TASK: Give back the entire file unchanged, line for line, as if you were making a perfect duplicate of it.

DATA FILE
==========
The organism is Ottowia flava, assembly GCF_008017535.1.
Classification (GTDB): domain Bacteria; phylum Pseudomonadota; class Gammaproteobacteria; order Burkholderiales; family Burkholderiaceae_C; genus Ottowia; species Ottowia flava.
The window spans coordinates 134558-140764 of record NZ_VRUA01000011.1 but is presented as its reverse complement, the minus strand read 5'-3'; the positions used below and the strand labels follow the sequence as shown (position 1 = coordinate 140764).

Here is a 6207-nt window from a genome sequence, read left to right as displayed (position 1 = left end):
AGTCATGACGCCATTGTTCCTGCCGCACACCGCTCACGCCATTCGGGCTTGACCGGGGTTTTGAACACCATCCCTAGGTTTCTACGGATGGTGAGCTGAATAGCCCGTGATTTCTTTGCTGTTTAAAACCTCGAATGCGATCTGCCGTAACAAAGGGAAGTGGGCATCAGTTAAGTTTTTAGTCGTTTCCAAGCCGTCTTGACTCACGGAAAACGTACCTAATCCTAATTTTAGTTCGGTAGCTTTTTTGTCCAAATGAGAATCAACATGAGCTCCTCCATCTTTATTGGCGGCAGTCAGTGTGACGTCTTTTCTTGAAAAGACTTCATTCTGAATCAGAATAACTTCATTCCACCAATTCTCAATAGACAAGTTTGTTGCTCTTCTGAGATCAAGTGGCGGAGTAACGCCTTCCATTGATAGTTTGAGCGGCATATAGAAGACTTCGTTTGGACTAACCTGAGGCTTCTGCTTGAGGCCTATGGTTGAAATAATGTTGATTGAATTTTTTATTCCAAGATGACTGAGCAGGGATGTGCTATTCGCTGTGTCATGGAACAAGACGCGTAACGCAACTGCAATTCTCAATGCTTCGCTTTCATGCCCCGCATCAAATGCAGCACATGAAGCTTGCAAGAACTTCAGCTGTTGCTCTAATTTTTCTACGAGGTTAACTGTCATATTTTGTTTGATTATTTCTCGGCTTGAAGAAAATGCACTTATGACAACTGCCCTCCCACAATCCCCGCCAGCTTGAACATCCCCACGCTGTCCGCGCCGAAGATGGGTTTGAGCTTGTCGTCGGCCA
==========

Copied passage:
The organism is Ottowia flava, assembly GCF_008017535.1.
Classification (GTDB): domain Bacteria; phylum Pseudomonadota; class Gammaproteobacteria; order Burkholderiales; family Burkholderiaceae_C; genus Ottowia; species Ottowia flava.
The window spans coordinates 134558-140764 of record NZ_VRUA01000011.1 but is presented as its reverse complement, the minus strand read 5'-3'; the positions used below and the strand labels follow the sequence as shown (position 1 = coordinate 140764).

Here is a 6207-nt window from a genome sequence, read left to right as displayed (position 1 = left end):
AGTCATGACGCCATTGTTCCTGCCGCACACCGCTCACGCCATTCGGGCTTGACCGGGGTTTTGAACACCATCCCTAGGTTTCTACGGATGGTGAGCTGAATAGCCCGTGATTTCTTTGCTGTTTAAAACCTCGAATGCGATCTGCCGTAACAAAGGGAAGTGGGCATCAGTTAAGTTTTTAGTCGTTTCCAAGCCGTCTTGACTCACGGAAAACGTACCTAATCCTAATTTTAGTTCGGTAGCTTTTTTGTCCAAATGAGAATCAACATGAGCTCCTCCATCTTTATTGGCGGCAGTCAGTGTGACGTCTTTTCTTGAAAAGACTTCATTCTGAATCAGAATAACTTCATTCCACCAATTCTCAATAGACAAGTTTGTTGCTCTTCTGAGATCAAGTGGCGGAGTAACGCCTTCCATTGATAGTTTGAGCGGCATATAGAAGACTTCGTTTGGACTAACCTGAGGCTTCTGCTTGAGGCCTATGGTTGAAATAATGTTGATTGAATTTTTTATTCCAAGATGACTGAGCAGGGATGTGCTATTCGCTGTGTCATGGAACAAGACGCGTAACGCAACTGCAATTCTCAATGCTTCGCTTTCATGCCCCGCATCAAATGCAGCACATGAAGCTTGCAAGAACTTCAGCTGTTGCTCTAATTTTTCTACGAGGTTAACTGTCATATTTTGTTTGATTATTTCTCGGCTTGAAGAAAATGCACTTATGACAACTGCCCTCCCACAATCCCCGCCAGCTTGAACATCCCCACGCTGTCCGCGCCGAAGATGGGTTTGAGCTTGTCGTCGGCCA